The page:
# What are correlated errors and why are they important?

I am looking for help on correlated systematic errors, and their meaning. I have some quantities $$x,y,z$$ which determine a function I need to calculate. These 3 quantities are determined by a measurement, and the uncertainties on the measurement translate into an uncertainty on the function they are used to calculate.

I think that somehow, these 3 observables can be varied individually to determine some type of error correlation, or covariance matrix. But I'm not sure I understand the use or meaning of error correlation. Let me be more concrete...

I am calculating a certain function, say $$N = \int f(x,y,z) ~dx ~dy~ dz$$ using a Monte Carlo, for a certain experiment; so I can sample randomly over $$x , y , z$$ and calculate $$N$$.

Now the measured $$x,y,z$$ have some experimental uncertainties, and I wish to estimate the impact of these uncertainties on $$N$$; i.e. $$N \rightarrow N \pm \delta N$$. We can take the systematic errors on $$x,y,z$$ to be gaussian with widths $$\delta x, \delta y, \delta z$$.

So I can take my Monte Carlo data set $$\{x_i,y_i,z_i\}$$ and smear each entry randomly within their widths to produce a new Monte Carlo Data set $$\{x_j,y_j,z_j\}$$, and then calculate $$N_j$$. I can repeat this process to produce a set of $$\{N\} = \{N_1,N_2...\}$$. I can then take $$N \pm \delta N = {\rm mean}(\{N\}) \pm \rm{Std. Dev}(\{N\})$$.

Now I think this would be a result with fully decorrelated errors. My question: what does error correlation mean, how does it apply in general (or for my problem), and what is the purpose? Am I over/under-estimating the error? If so, how do I properly check if there is correlation and deal with it properly?

If anyone has any good sources that would be greatly appreciated. I can find some useful info (https://arxiv.org/pdf/1507.08210.pdf), but I'm still quite confused. This question (How do I propagate correlated errors numerically?) seems to be related. Thank you in advance

Edit: There may be some confusion on terminology as pointed out in the comments by whuber. The types of measurement errors which I called "systematic errors" may be better called "random errors".

• Are you perhaps using the term "systematic errors" to mean random errors? Systematic errors, by their very definition, would not be modeled with a probability distribution as you propose.
– whuber
Mar 10 at 20:42
• Hi whuber, thanks for your comment. No I don't think I mean random (aka statistical?) errors. In my field I popularly see these errors to be Sqrt{N}, which I think comes from a poissonian distribution (N is counts of a pixel, basically). The systematic errors I am talking about are something like the following: I measure something to be a foot long, but my eyes aren't too good, so I say it's a foot $\pm$ 1 inch. Mar 10 at 21:12
• That's a measurement error. It is not considered "systematic." It is one component of the random errors.
– whuber
Mar 10 at 22:17
• Okay fair enough, I see your point. In particle physics we call these systematic errors to distinguish them from statistical errors which occur even for a perfect experiment. Nevertheless, there can be correlations between these measurement errors, that I am trying to understand Mar 11 at 1:35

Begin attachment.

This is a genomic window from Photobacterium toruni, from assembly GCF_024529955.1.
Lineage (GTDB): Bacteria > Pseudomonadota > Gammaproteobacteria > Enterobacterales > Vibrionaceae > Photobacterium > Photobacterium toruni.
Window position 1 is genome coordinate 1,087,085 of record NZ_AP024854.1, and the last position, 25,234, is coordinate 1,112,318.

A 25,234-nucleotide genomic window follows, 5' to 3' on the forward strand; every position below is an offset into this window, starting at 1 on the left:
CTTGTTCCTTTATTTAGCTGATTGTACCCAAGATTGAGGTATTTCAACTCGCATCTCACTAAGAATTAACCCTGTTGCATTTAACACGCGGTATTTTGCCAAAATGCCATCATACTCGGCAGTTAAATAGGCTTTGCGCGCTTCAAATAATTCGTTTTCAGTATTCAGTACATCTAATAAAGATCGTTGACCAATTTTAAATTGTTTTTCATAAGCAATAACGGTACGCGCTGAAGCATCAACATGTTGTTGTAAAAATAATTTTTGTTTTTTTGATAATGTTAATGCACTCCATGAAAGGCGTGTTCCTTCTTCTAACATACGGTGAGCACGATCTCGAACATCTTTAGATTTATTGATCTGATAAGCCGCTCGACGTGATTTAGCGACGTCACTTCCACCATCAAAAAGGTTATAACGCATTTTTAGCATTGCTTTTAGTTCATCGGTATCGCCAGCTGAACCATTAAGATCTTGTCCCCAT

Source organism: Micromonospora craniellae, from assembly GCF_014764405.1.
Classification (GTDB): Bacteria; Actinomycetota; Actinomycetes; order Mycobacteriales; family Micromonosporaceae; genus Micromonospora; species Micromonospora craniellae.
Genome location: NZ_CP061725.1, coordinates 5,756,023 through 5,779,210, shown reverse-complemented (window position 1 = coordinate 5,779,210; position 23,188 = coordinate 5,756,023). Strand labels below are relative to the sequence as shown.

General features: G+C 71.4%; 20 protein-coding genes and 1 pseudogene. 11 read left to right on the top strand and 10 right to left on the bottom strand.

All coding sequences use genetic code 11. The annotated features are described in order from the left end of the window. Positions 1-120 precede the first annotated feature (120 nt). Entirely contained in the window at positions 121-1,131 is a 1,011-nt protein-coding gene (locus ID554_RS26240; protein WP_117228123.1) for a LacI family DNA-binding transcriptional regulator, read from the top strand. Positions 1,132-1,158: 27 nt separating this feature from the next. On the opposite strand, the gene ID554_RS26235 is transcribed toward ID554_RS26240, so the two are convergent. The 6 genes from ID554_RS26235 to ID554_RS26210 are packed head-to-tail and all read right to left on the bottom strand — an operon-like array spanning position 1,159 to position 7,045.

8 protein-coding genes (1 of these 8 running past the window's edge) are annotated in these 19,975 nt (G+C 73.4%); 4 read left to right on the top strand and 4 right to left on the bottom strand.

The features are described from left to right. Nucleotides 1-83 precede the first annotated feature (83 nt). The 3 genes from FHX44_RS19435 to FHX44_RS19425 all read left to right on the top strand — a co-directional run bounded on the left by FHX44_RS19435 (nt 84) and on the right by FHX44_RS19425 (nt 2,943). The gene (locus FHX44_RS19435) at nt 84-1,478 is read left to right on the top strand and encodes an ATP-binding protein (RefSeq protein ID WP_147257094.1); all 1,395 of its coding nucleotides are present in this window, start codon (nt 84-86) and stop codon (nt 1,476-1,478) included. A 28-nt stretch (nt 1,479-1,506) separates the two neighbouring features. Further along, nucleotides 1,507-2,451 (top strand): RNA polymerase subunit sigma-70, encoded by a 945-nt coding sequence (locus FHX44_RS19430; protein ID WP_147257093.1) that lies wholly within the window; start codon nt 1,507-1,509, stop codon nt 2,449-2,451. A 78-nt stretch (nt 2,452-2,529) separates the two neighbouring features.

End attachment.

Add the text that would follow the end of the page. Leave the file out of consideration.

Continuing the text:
• Okay. Thank you for acknowledging a confusion on terminology. I'll add an edit / disclaimer to my question to avoid confusion Mar 13 at 18:50

You can have correlation in two ways in settings like this:

• the error in $$x_i$$ is correlated with the error in $$y_i$$
• the error in $$x_i$$ is correlated with the error in $$x_{i+1}$$

In both situations, the effect of correlation is on how the positive and negative errors cancel (or reinforce) each other. If the errors in $$x_i$$ and $$y_i$$ are positively correlated, the error in $$x_i+y_i$$ is larger and the error in $$x_i-y_i$$ is smaller than if they were independent. Similarly, if the errors in $$x_i$$ and $$x_{i+1}$$ are positively correlated, the error in the sum (or average) will be higher than if they are independent.

In the real world there are reasons why correlated measurement errors are plausible

• $$x$$, $$y$$, and $$z$$ are all measured on the same physical sample, which might not be perfectly representative (air pollution, soil sampling)
• $$x_i$$ and $$x_{i+1}$$ are measured in the same location at different times, and that location is high/low compared to the average
• measured in the same lab (lab drift/batch effects)
• negative correlation because $$x$$, $$y$$, and $$z$$ add up to a fixed total (% calories from different sources)
• measurements derived from the same imperfectly accurate theoretical model
• etc, etc

In your case, then, you have the questions:

• are your measurements positively or negatively correlated?
• is your function $$N$$ more like an average or more like a difference? (low-pass or high-pass in engineering terms)

These questions aren't how you calculate -- you do that by simulating appropriately correlated errors -- but they are useful for thinking about what you should expect.

• Thanks for your answer Thomas. Let me ask a follow up. For me the situation is the case that the error on $x$ might be correlated with $y$. But how can I understand if they are correlated? Currently I model this as independent fluctuations around the minima for each variable $x,y,z$ - in other words, the smeared value of $x$ does not depend on what $y$ is. But they could both affect $N$ non-trivially. Mar 10 at 20:25